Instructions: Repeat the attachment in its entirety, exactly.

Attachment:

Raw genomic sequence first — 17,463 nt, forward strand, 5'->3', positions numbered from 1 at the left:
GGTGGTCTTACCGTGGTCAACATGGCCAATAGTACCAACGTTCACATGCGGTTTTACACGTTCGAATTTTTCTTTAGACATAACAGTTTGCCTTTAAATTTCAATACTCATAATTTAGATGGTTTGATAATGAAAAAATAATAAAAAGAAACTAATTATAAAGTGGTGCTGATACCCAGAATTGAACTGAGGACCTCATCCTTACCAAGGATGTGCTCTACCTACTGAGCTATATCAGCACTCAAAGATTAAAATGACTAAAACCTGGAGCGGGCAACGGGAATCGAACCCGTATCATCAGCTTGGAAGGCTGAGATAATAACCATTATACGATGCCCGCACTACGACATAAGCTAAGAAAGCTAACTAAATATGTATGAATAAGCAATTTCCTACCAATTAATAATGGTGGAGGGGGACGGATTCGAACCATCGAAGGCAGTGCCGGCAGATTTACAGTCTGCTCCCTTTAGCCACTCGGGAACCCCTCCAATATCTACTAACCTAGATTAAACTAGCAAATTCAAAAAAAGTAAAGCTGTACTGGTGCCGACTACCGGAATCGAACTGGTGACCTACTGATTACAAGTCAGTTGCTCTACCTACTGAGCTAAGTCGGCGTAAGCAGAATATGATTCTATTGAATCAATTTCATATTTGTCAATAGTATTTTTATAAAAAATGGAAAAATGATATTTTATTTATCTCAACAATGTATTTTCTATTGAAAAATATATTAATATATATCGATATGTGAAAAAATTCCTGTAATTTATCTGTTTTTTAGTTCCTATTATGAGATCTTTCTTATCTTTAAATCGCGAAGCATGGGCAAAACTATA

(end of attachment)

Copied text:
Raw genomic sequence first — 17,463 nt, forward strand, 5'->3', positions numbered from 1 at the left:
GGTGGTCTTACCGTGGTCAACATGGCCAATAGTACCAACGTTCACATGCGGTTTTACACGTTCGAATTTTTCTTTAGACATAACAGTTTGCCTTTAAATTTCAATACTCATAATTTAGATGGTTTGATAATGAAAAAATAATAAAAAGAAACTAATTATAAAGTGGTGCTGATACCCAGAATTGAACTGAGGACCTCATCCTTACCAAGGATGTGCTCTACCTACTGAGCTATATCAGCACTCAAAGATTAAAATGACTAAAACCTGGAGCGGGCAACGGGAATCGAACCCGTATCATCAGCTTGGAAGGCTGAGATAATAACCATTATACGATGCCCGCACTACGACATAAGCTAAGAAAGCTAACTAAATATGTATGAATAAGCAATTTCCTACCAATTAATAATGGTGGAGGGGGACGGATTCGAACCATCGAAGGCAGTGCCGGCAGATTTACAGTCTGCTCCCTTTAGCCACTCGGGAACCCCTCCAATATCTACTAACCTAGATTAAACTAGCAAATTCAAAAAAAGTAAAGCTGTACTGGTGCCGACTACCGGAATCGAACTGGTGACCTACTGATTACAAGTCAGTTGCTCTACCTACTGAGCTAAGTCGGCGTAAGCAGAATATGATTCTATTGAATCAATTTCATATTTGTCAATAGTATTTTTATAAAAAATGGAAAAATGATATTTTATTTATCTCAACAATGTATTTTCTATTGAAAAATATATTAATATATATCGATATGTGAAAAAATTCCTGTAATTTATCTGTTTTTTAGTTCCTATTATGAGATCTTTCTTATCTTTAAATCGCGAAGCATGGGCAAAACTATA